Children's Budget 2012
The federal government makes more than 180 distinct investments in children. These include traditional “children’s” initiatives, like education and child abuse and neglect prevention. They also include other investments that improve the lives of kids, like Medicaid and the Supplemental Nutrition Assistance Program (formerly Food Stamps).
Children’s Budget 2012 is a comprehensive guide to federal spending on children and an invaluable resource for those seeking to improve the lives of America’s youth. This year, Children’s Budget analyzes the impact of the American Recovery and Reinvestment Act on children and the consequences, as that investment runs out.
Below is the press release and a links to the full report. Also see this companion slideshow from First Focus president Bruce Lesley shown at the 2012 Children's Budget Summit.
First Focus released a report finding that, for the first time since the children’s advocacy organization began its budget analyses in 2008, “discretionary” spending (the budget decisions made by Congress through annual appropriations bills) on children has declined for two consecutive years. Children’s Budget 2012 observes that less than 8 percent of the federal budget is invested in children.
“Budgets are about priorities, and two years of consecutive cuts to our investments in children says a lot about Congress’ priorities,” said First Focus President Bruce Lesley.
Children’s Budget 2012 is a detailed analysis of more than 180 federal investments in children. They range from investments children benefit from every day like education, to acute problems such as child abuse and neglect prevention. The analysis also includes initiatives not traditionally recognized as investments in children, like federal affordable housing initiatives and Social Security. Discretionary spending on children has declined by about $2 billion since 2010.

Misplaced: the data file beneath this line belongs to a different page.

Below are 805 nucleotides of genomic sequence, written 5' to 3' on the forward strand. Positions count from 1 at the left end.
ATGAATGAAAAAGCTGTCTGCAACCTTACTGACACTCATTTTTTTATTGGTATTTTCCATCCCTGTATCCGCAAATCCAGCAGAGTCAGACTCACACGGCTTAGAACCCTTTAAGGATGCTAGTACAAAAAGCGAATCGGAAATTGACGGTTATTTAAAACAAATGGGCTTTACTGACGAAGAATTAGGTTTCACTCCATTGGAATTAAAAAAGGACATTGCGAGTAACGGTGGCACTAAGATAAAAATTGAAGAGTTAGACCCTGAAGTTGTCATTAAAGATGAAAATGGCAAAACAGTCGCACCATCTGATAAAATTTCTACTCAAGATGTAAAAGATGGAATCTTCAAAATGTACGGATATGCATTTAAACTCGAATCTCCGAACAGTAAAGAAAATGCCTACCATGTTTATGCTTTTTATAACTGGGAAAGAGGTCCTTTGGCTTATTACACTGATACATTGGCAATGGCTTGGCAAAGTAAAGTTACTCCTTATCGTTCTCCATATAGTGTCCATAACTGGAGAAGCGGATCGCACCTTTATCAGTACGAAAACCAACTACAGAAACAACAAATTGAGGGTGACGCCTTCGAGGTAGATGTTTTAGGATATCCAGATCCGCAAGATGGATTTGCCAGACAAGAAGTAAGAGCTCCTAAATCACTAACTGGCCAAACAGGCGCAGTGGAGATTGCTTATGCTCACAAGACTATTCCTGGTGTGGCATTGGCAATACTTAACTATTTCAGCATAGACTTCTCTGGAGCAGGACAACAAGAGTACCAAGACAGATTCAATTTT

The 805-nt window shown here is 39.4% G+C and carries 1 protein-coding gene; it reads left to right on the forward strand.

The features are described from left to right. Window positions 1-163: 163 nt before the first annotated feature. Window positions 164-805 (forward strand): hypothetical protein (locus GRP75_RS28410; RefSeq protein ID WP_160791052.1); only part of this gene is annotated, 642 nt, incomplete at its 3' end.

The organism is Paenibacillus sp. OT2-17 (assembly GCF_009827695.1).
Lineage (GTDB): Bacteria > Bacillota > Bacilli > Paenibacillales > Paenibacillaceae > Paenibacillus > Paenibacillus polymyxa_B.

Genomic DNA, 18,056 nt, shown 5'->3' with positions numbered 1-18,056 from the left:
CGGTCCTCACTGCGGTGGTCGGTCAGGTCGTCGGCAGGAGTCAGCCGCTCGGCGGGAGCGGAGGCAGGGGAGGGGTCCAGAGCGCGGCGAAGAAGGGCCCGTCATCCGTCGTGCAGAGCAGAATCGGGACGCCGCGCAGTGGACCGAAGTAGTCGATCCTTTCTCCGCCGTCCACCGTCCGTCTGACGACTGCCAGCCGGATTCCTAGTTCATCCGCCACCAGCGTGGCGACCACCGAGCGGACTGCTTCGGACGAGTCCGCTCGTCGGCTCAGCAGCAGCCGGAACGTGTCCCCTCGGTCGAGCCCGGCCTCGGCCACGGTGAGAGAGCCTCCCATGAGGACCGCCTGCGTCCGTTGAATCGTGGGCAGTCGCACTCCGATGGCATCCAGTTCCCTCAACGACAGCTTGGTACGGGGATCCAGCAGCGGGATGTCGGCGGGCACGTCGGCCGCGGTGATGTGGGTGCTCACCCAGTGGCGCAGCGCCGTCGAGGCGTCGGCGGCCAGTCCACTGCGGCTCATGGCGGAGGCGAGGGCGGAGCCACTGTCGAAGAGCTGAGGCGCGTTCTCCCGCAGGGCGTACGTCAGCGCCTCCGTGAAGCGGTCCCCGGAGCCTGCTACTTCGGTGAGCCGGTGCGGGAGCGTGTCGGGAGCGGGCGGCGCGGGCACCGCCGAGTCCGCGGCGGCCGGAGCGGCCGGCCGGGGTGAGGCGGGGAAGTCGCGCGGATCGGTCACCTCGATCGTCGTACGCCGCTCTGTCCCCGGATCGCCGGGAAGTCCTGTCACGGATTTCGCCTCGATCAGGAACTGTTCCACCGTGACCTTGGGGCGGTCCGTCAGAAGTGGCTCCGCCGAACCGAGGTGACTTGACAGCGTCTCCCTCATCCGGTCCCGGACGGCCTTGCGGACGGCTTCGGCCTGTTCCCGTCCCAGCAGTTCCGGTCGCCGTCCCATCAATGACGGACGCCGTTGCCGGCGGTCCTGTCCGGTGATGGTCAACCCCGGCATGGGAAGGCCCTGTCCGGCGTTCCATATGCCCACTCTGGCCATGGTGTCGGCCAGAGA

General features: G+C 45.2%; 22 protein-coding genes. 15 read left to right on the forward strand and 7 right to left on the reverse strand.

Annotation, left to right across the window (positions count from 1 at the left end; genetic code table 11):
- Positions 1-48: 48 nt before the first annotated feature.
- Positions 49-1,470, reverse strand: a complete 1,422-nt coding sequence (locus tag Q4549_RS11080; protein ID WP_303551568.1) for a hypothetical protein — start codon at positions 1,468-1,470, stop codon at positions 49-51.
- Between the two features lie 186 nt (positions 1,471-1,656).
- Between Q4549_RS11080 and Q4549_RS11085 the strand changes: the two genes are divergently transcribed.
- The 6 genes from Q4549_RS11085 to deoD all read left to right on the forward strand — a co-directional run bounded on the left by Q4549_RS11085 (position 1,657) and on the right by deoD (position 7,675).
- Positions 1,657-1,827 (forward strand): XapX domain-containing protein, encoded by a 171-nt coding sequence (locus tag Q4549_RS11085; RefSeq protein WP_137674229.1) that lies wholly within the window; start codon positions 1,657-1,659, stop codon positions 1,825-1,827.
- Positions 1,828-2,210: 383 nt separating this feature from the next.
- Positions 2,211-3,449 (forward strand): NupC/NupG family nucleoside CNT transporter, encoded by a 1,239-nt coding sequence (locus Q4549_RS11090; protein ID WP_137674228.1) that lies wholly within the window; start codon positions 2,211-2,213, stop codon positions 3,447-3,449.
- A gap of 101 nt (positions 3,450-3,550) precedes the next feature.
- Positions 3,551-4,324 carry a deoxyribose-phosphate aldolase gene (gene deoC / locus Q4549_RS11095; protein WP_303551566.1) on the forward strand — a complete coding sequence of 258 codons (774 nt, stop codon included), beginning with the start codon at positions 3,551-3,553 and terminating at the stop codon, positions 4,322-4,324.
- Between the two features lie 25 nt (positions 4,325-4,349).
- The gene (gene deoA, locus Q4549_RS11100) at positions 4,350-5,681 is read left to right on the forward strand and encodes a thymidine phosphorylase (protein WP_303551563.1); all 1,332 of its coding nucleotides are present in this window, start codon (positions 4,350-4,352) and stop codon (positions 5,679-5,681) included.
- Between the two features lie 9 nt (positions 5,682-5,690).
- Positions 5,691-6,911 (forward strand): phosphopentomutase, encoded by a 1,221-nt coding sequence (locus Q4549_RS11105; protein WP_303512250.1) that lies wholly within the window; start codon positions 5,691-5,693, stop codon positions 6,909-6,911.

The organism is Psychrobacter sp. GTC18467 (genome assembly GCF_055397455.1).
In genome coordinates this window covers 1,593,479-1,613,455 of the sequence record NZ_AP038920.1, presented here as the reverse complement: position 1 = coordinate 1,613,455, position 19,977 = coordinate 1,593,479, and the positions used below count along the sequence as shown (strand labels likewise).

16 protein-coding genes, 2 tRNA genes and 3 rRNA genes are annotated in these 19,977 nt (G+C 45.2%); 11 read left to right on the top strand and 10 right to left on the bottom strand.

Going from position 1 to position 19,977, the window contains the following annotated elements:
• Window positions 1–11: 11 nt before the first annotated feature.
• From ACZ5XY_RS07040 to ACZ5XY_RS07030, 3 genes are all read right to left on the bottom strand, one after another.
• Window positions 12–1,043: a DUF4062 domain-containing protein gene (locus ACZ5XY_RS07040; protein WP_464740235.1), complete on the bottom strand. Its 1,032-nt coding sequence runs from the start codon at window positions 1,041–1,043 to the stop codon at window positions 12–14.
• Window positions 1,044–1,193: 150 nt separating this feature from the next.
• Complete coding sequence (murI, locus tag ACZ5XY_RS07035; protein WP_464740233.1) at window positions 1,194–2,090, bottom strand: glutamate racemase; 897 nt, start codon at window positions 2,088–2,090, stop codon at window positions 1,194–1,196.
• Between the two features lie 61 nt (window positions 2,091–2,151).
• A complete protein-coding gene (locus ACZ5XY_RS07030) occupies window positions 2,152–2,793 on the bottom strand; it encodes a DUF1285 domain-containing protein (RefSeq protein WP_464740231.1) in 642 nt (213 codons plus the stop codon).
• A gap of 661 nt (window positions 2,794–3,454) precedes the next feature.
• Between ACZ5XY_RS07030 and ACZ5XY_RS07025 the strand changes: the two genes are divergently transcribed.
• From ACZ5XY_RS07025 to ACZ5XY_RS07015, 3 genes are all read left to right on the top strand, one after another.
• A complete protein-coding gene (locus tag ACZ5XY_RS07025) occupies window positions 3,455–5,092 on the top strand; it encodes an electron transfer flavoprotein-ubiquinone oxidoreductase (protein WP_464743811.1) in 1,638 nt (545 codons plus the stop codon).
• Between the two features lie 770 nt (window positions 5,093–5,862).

Overall investments in children also declined in 2012, relative to 2011, and the share of federal spending going to kids fell six percent as American Recovery and Reinvestment Act (ARRA, often called “economic stimulus”) funds run out. Another contributing factor was a decline in mandatory outlays for Medicaid and SNAP. In recent years, due to the economic downturn and increased need, these programs responded with increased outlays. More than two dozen children’s programs receive ARRA funding, including Medicaid, the Supplemental Nutrition Assistance Program (SNAP), Temporary Assistance to Needy Families (TANF) and the Individuals with Disabilities Education Act (IDEA).
To keep children’s investments from slipping below pre-ARRA levels, Congress will need to increase these investments. President Obama’s federal fiscal year 2013 budget proposal would increase spending for children by three percent, but the budget plan passed by the U.S. House of Representatives in May would cut billions of dollars from investments in children.
“Recent spending proposals have shown that policymakers are willing to sacrifice the needs of children in order to protect the interests of others. We can’t keep making the same bad choices for kids and expect better outcomes,” said Lesley.